Harrington's Sort & Cull
John Harrington DTN Livestock Analyst

Friday 06/29/12

Nervous Arithmetic

The hot, dry summer of 2012 is forcing cattle market watchers to reluctantly engage in nervous arithmetic. While the number gathering and analysis does not exactly require proficiency in trigonometry or calculus, the off-grass math can nonetheless leave you with a splitting headache.

I'm talking about the necessary ciphering to identify premature stocker movement into feedlots and possibly the resumption of forced cow liquidation.

While the late-June math in this regard is far less frightening than the devastating calculation seen throughout the Southern Plains last year, one can easily point to certain sale barn receipts that are adding up way too fast for this time of year.

Here's a small sampling of Nebraska and Wyoming feeder runs reported this week, compared with 2011 volume: Bassett, 4,090 head versus 2,110; Kearney, 3,075 head versus 0; Ericson, 1,500 head versus 0; Torrington, 2,250 head versus 0.

Of course, there's always a danger of generalizing from too few particulars. Yet the significant deterioration of pasture and range conditions since the first of May is well documented. In just eight weeks, the official rating of Nebraska grass has fallen from 93% fair or better to 57%. At the same time, Wyoming pasture has dropped from 86% fair or better to only 34%.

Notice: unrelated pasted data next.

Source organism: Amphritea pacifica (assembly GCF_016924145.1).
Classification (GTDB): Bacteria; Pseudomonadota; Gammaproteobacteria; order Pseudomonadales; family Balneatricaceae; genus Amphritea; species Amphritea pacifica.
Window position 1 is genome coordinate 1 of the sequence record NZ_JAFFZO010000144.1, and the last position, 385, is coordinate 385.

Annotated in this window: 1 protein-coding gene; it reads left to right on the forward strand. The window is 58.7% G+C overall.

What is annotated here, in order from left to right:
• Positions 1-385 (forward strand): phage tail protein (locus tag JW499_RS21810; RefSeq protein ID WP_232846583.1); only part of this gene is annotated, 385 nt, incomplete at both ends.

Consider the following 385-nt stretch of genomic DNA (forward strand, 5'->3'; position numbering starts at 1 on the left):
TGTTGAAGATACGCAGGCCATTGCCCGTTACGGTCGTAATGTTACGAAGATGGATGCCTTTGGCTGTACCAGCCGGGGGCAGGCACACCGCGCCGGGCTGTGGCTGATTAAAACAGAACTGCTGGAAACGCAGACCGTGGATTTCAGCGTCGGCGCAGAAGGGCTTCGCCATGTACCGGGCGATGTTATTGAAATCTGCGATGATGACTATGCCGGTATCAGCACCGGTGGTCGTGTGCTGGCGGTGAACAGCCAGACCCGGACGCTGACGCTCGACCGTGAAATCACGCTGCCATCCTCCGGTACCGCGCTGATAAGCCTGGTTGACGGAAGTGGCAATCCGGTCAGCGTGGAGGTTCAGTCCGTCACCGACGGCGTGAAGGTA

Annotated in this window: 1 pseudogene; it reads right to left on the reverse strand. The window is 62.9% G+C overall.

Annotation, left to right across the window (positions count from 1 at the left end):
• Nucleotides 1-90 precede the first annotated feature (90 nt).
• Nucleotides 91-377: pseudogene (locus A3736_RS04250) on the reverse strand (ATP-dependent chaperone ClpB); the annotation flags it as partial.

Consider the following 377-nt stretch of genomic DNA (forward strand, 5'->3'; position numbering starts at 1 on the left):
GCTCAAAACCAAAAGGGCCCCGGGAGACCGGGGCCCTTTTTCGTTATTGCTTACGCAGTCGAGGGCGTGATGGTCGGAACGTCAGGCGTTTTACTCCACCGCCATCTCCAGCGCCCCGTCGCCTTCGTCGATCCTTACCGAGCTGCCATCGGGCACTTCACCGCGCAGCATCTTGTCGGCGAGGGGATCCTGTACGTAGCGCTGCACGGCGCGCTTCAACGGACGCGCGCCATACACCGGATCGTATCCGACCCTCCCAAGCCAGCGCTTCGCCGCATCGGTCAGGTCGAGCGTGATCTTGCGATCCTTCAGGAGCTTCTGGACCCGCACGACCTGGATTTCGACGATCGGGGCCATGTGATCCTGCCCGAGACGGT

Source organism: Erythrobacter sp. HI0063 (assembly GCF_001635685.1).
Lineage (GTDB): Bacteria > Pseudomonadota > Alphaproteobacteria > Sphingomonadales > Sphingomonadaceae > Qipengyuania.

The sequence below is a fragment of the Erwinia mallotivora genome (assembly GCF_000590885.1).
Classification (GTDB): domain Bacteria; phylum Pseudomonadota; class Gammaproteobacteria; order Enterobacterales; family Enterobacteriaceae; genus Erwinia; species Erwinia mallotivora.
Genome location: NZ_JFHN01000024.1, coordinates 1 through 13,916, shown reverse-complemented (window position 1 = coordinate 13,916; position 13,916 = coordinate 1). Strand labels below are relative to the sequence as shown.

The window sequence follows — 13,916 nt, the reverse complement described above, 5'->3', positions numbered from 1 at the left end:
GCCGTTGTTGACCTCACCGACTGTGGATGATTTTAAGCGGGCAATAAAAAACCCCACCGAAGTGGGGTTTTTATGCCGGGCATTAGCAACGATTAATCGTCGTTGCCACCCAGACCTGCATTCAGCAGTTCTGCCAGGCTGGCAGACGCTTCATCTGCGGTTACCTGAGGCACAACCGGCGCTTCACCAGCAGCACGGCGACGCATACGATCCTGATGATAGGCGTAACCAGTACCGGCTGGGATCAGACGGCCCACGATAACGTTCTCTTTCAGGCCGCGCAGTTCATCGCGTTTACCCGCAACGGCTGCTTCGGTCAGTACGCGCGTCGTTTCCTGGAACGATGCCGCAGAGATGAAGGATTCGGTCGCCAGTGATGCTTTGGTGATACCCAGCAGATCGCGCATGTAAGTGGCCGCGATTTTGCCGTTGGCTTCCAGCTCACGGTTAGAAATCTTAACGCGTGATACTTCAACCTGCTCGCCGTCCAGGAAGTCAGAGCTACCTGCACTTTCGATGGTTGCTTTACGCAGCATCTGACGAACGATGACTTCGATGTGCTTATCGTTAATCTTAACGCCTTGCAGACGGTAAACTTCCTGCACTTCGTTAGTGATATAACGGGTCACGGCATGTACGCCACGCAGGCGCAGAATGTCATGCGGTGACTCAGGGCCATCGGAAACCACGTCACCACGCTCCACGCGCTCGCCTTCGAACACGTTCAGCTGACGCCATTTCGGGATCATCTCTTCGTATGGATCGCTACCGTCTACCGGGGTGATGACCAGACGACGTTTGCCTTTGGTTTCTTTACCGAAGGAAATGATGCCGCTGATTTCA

But if there seems to be strong evidence of forced feeder cattle movement on parts of the country, the most recent cow slaughter data has not been very suggestive of summer feed problems.

While the dairy cow kill has been 10%-15% larger over the four weeks of actual slaughter data (possibly tied in part to extreme dry conditions in California), the beef kill has remained roughly 10% below 2011.

Yet forced stocker movement is almost always exhausted before ranchers consider the ugly option of dismantling the cow factory. The huge wave of cow liquidation in Texas and Oklahoma last year did not crest until we were well into the third quarter.

Summer rainfall in cow country is always iffy business. But let's hope a few wet fronts can strategically stall-out here and there, at least enough to calm the nerve of herd enumerators sick of subtraction.

For more Harrington comments check out www.feelofthemarket.com

John Harrington can be reached at john.harrington@televentdtn.com


Posted at 3:11PM CDT 06/29/12 by John Harrington
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